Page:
Nor does their impact end when they don cap and gown: Foreign-born entrepreneurs founded or cofounded more than half the engineering and technology companies that sprouted in Silicon Valley between 1995 and 2005, according to a Duke University report. Nationwide, they were sole founders or key partners in a quarter of these kinds of companies, producing $52 billion in sales and employing 450,000 workers in 2005.
As billions of dollars are invested in Asia and the Middle East to create world-class seats of learning and stanch the brain drain, there is a conscious effort to emulate the US model.
But imitation, some worry, may be the direst form of flattery.
That's why the likes of Professor Forman moving overseas causes hand-wringing.
Indeed, many of the world's best students increasingly have the option of getting a top-notch education closer to home by enrolling in such institutions as China's Tsinghua University in Beijing, the Indian Institute of Technology in Chennai (Madras), or the University of Tokyo. They can also choose from American-style institutions. As in Singapore, South Korea's Seoul National University and Saudi Arabia's King Abdullah University of Science and Technology (KAUST) – two prominent examples – have US-trained PhDs in their administrations, excel in the sciences, nurture the humanities, and actively recruit American and American-trained faculty.
But is this a threat?
In his book "The Great Brain Race," Ben Wildavsky writes with italic emphasis: "Increasing knowledge is not a zero-sum game. Intellectual gains by one country often benefit others." Indeed, as Yale President Richard Levin told the Royal Society in London in February, the more educated minds there are addressing the shortage of water, the persistence of poverty, the proliferation of nuclear weapons, and other pressing problems, the better off the world will be.
Ms. Blumenthal of IIE agrees, adding that thanks to economic development in Asia and elsewhere, there will be plenty of students to go around.
Demographic data may not paint the whole picture, however.
"I don't think the numbers [of foreign students] have gone down substantially," says Robert Berdahl, head of the Association of American Universities, a group of 63 top US and Canadian research universities. "But the fact is – and this was flat-out stated to me by a leading educator in China – 'You used to get our best students; we now keep our best students.' "
retaining dominance in global academic rankings, many experts warn, will provide little solace if US higher education is unaffordable. Already US graduation rates have fallen from second-highest in the world in 1995 to 14th in 2007, according to the Organization for Economic Cooperation and Development (OECD). And recent census results show that only in two states do young adults with college degrees outnumber those without.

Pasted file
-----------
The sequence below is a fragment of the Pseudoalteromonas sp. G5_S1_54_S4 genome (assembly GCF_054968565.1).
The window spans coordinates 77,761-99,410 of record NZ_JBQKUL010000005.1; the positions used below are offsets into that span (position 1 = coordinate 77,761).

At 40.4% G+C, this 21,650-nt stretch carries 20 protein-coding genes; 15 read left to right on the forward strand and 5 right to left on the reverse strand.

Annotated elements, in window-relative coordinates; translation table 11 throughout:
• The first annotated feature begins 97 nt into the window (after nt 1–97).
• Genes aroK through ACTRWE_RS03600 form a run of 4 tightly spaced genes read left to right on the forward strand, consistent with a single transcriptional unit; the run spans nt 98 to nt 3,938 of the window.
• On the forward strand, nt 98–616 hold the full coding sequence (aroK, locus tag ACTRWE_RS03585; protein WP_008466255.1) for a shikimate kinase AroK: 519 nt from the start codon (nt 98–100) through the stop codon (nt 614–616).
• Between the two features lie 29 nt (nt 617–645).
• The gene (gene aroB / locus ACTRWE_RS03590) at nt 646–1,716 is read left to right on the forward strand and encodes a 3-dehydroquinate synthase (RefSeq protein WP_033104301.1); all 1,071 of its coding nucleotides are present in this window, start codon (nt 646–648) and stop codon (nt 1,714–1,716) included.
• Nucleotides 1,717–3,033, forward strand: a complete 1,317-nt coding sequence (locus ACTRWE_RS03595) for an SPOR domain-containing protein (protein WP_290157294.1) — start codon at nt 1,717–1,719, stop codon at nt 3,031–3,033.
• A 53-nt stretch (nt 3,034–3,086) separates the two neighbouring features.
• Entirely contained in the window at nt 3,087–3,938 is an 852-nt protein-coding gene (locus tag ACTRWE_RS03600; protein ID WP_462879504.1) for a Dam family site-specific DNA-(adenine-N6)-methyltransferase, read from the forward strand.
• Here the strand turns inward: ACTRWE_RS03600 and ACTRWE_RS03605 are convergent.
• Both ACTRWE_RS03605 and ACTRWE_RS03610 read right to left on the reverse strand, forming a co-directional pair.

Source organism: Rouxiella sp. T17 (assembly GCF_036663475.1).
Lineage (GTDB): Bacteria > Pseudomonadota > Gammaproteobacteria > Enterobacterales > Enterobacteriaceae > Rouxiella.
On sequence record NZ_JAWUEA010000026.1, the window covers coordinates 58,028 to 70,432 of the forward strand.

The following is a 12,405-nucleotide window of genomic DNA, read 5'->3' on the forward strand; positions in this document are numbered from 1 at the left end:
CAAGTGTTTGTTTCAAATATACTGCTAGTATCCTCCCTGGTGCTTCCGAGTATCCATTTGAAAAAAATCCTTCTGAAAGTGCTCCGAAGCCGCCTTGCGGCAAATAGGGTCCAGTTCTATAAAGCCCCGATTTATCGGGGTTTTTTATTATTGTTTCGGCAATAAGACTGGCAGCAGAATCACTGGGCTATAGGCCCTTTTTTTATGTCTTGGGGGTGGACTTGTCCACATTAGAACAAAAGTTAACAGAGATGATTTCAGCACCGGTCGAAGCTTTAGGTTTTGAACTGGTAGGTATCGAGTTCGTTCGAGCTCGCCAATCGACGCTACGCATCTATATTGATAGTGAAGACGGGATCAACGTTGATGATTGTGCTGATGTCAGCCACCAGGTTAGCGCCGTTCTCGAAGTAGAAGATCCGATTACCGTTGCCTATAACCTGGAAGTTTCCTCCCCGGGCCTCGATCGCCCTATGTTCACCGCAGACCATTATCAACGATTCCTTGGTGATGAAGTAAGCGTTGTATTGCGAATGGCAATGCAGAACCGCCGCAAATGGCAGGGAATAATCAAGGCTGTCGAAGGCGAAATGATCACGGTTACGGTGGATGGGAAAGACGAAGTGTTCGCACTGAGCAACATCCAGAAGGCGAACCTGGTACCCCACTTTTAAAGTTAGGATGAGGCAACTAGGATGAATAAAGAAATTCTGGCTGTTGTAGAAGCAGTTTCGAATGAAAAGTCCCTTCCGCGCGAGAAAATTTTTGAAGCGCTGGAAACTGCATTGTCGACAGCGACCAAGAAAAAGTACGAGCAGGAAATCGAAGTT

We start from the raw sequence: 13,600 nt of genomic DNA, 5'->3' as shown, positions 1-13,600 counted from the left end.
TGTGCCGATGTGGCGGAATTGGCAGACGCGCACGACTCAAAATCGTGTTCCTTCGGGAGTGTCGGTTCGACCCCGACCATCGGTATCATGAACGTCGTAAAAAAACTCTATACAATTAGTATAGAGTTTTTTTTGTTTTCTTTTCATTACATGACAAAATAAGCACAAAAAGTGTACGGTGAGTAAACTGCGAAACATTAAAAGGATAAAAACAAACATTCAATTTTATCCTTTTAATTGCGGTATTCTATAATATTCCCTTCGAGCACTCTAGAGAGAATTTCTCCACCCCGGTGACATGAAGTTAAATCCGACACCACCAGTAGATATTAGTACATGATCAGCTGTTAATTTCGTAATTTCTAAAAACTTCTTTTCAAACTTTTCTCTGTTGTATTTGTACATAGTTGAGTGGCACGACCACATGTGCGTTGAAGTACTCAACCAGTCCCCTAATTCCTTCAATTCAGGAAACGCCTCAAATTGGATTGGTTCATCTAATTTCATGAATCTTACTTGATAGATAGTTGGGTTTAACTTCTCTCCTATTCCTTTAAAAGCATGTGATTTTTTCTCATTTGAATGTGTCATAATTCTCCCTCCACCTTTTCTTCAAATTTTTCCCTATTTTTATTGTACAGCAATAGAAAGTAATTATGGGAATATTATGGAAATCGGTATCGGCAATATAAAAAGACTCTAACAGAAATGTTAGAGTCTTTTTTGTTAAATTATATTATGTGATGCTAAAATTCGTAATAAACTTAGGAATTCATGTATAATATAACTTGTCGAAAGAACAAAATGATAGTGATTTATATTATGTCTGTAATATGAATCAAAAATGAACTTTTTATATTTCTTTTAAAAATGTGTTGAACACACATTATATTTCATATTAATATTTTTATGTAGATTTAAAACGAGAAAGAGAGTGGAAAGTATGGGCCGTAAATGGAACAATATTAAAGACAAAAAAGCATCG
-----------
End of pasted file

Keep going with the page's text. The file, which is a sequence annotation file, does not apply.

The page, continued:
"Pretend there was no foreign competition," Mr. Feller suggests. "If you instead look at higher education in the United States in terms of the US's objectives, the US population, and what higher education means for social mobility, diversity, and quality of life, it is scary."
He and others point to the rising cost of tuition.
"We are caught in a price spiral that is a good 30 years old now," says Kevin Carey, policy director at the Education Sector, a nonpartisan education policy think tank in Washington. US tuition costs outstrip by a wide margin those in Western Europe, Japan, Australia, and New Zealand, according to recent OECD figures. And while tuition rates for Singapore's prestigious NUS are as high as those at the best Ivy League schools, students have access to grants of up to 80 percent of the cost. KAUST in Saudi Arabia offers students free tuition, housing, medical care, and travel.
"I think it's important to define accessibility properly," says Mr. Carey, who nonetheless believes anyone bent on going to college in the US can.
This is where the rich tapestry of educational choices comes in: Tuitions at four-year private US institutions may average $26,273, but public colleges and universities charge in-state students an average of $7,020. At community colleges, it is $2,500.
But tuition is not the whole story. Add room and board, transportation, books, fees, and supplies, and a year at community college can cost $14,000.